You started to perform with the Bundesjugendjazzorchester when you turned 16. How did that happen? By accident? Out of the blue?

N. W.: I was always interested in jazz but I did not have a teacher for jazz music. I had one for classical music and I played classical music. Everything referring to jazz was self-taught. Nobody told me how to play jazz when I joined the Old Time Jazz band. We were more or less left alone. That was for me quite frustrating in the beginning. I wanted to be able to improvise and I couldn't. I then attended a course and my teacher was Ed Kröger who was pretty well known maybe not as much as Albert Mangelsdorff. He showed me how to work and improvise. I joined the Youth Jazz Orchestra of Lower Saxony the same time. At that time first year university students were not allowed to join the orchestra but high school students. I was really young because I just turned 16. The guy who was the conductor and director, Bernhard Mergner, did a very good job. I learnt a lot e.g. how to play in a Big Band. After that period I joined the national Youth Jazz Big Band led by Peter Herbolzheimer. It was a tough time for me. I was quite good and I could improvise but I struggled with the reading of the charts. Günther Bollmann and I joined the band and all the other trombonists were much older than us. We got there and they didn't let us play. There was once a 10-days-workshop and all we did was a sort of section rehearsal and we could only play one afternoon for two hours. I left the band when I was due to study in New York. All my heroes in Jazz had their roots in New York and therefore I was so keen to study there instead in Europe.

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Are there any role models in relation to your career you would like to mention?

N. W.: My main heroes on the trombone did not live or teach in New York. The main influence back then was J. J. Johnson and he was living in Philadelphia and Curtis Fuller living in Indianapolis or Chicago I think. I didn't take lessons with them. The New School for Social Research with a small jazz section kept a list of celebrities you could call for lessons. One 'giant in jazz' is Jimmy Knepper and I managed to attend a class with him once. It was quite impressive. I spent as well an afternoon with Steve Turre. The most courses I attended were those organised by Conrad Herwig a great trombonist and much more modern. During my studies I met as well Richie Beirach, Kenny Werner, Maria Schneider and Reggie Workman (double bass) who recorded a lot on Blue Note and played with John Coltrane and Wayne Shorter. It was a very important time. I had the feeling learning from those you made history in music. They were around when the great art of jazz popped up.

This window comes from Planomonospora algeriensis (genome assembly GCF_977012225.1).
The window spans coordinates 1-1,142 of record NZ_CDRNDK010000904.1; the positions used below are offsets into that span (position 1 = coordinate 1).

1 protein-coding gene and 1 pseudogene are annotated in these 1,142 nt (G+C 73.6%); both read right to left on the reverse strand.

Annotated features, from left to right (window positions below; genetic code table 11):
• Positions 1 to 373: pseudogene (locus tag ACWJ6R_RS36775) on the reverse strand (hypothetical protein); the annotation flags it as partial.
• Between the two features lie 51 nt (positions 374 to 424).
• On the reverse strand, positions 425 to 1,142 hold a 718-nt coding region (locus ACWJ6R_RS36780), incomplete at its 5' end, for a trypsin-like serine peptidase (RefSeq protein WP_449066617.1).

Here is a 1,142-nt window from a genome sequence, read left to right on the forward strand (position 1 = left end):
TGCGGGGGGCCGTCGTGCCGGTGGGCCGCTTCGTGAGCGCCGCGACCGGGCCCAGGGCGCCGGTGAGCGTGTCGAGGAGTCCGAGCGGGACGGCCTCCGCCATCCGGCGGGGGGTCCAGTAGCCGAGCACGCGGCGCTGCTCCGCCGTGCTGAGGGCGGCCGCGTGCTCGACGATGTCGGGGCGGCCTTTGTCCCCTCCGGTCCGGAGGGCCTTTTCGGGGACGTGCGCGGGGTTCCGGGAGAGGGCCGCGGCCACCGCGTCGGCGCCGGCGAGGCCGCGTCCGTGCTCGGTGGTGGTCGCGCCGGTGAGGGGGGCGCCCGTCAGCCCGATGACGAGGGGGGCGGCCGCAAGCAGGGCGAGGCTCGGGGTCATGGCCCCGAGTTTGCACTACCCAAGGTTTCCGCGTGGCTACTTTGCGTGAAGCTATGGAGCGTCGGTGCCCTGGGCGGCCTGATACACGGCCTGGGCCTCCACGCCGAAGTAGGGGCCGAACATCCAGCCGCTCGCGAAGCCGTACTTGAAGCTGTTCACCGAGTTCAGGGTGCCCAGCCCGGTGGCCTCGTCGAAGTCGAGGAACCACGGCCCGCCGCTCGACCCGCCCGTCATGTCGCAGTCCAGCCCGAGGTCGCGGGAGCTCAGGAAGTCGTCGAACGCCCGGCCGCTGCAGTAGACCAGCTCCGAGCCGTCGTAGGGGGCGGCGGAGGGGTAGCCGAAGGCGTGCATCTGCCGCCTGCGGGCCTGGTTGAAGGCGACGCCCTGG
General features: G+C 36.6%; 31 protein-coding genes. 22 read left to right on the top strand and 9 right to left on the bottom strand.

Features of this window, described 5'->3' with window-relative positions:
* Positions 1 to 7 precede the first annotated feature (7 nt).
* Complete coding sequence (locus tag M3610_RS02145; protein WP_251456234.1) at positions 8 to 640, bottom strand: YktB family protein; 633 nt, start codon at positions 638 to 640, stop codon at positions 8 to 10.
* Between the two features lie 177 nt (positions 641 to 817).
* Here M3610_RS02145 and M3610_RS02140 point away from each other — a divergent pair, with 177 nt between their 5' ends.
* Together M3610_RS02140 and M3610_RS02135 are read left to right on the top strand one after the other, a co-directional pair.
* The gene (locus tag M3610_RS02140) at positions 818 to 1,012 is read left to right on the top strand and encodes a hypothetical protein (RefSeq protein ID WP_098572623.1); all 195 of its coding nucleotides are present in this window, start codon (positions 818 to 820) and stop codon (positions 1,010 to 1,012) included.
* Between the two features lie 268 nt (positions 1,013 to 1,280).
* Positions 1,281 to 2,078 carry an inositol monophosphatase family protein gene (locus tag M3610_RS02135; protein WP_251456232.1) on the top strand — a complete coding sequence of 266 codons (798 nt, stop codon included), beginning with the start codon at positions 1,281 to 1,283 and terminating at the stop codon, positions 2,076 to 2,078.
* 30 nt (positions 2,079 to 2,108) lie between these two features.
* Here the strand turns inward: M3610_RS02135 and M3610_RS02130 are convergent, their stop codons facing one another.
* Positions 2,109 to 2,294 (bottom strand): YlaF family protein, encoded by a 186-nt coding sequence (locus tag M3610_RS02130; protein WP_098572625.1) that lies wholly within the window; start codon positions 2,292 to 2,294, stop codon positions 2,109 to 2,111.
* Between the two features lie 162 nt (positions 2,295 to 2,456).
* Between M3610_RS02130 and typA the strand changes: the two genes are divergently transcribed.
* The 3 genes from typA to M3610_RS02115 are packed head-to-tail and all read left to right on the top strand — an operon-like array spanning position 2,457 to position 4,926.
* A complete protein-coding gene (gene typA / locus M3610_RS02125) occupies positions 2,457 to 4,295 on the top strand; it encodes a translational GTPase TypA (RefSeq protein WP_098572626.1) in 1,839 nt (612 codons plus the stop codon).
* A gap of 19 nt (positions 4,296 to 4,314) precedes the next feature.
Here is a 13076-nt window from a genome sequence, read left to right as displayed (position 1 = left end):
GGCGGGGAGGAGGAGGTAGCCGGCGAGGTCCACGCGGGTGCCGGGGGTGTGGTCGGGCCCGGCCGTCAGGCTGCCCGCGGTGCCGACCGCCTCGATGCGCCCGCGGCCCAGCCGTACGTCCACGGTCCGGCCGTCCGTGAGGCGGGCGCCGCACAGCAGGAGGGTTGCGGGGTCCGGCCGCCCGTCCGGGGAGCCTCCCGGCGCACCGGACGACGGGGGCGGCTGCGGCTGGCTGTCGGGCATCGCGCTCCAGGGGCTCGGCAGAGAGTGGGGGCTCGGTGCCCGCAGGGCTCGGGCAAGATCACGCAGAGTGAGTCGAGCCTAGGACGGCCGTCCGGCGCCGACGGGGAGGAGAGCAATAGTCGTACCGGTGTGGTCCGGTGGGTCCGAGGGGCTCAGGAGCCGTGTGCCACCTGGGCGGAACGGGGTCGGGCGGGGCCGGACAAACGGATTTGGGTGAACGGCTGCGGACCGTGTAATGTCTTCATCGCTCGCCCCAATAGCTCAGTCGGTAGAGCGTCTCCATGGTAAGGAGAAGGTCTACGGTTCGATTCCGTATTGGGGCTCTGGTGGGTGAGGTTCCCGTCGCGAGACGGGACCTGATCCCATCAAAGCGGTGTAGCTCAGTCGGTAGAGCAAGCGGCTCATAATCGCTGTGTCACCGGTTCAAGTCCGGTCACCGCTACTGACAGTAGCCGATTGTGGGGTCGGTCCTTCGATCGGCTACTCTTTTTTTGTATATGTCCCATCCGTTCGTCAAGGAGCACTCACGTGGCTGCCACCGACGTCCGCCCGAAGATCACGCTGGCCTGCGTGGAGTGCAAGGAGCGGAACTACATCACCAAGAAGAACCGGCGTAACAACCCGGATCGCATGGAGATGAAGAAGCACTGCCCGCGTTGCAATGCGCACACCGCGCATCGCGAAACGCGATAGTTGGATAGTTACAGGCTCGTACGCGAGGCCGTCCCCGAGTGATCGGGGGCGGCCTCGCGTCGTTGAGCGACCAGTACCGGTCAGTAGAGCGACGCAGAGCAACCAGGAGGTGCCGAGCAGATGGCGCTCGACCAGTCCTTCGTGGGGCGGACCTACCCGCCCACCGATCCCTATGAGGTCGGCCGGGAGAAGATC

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How important is the American Songbook and the tradition of Afro-American?

N. W.: From early age on I started to listen to American Jazz and I did not know anything about European Jazz. Through that I learnt to play that type of music. At the same time I used to play romantic classical music sometimes on the trombone but I played in a symphony orchestra as well, and avant-garde music e.g. a piece by Luciano Berio, hard core late 60s avant-garde. Back then this music genres didn't get connected in my head. You played that style and two hours later you played another style. Having played classical music I think my sense of the dramatic shape of a song was stronger than if I would have played Bebop all the time. Bebop is not really dynamic. You play the song then you improvise. Back to your question: My playing is mostly influenced by American Jazz. My composing is partly influenced by classical music in terms of forms, melodies and chords. The songbook is very important. The session culture in New York was and still is quite strong. It was expected that you know many songs. I know quite some songs and know how to play them. That is very different to some jazz musicians or students of today who do not pay any or better lesser attention to the Songbook. In the 90s it was very important to know the songs by your heart.

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Is your brass instrument perhaps linked to your specific personality and character?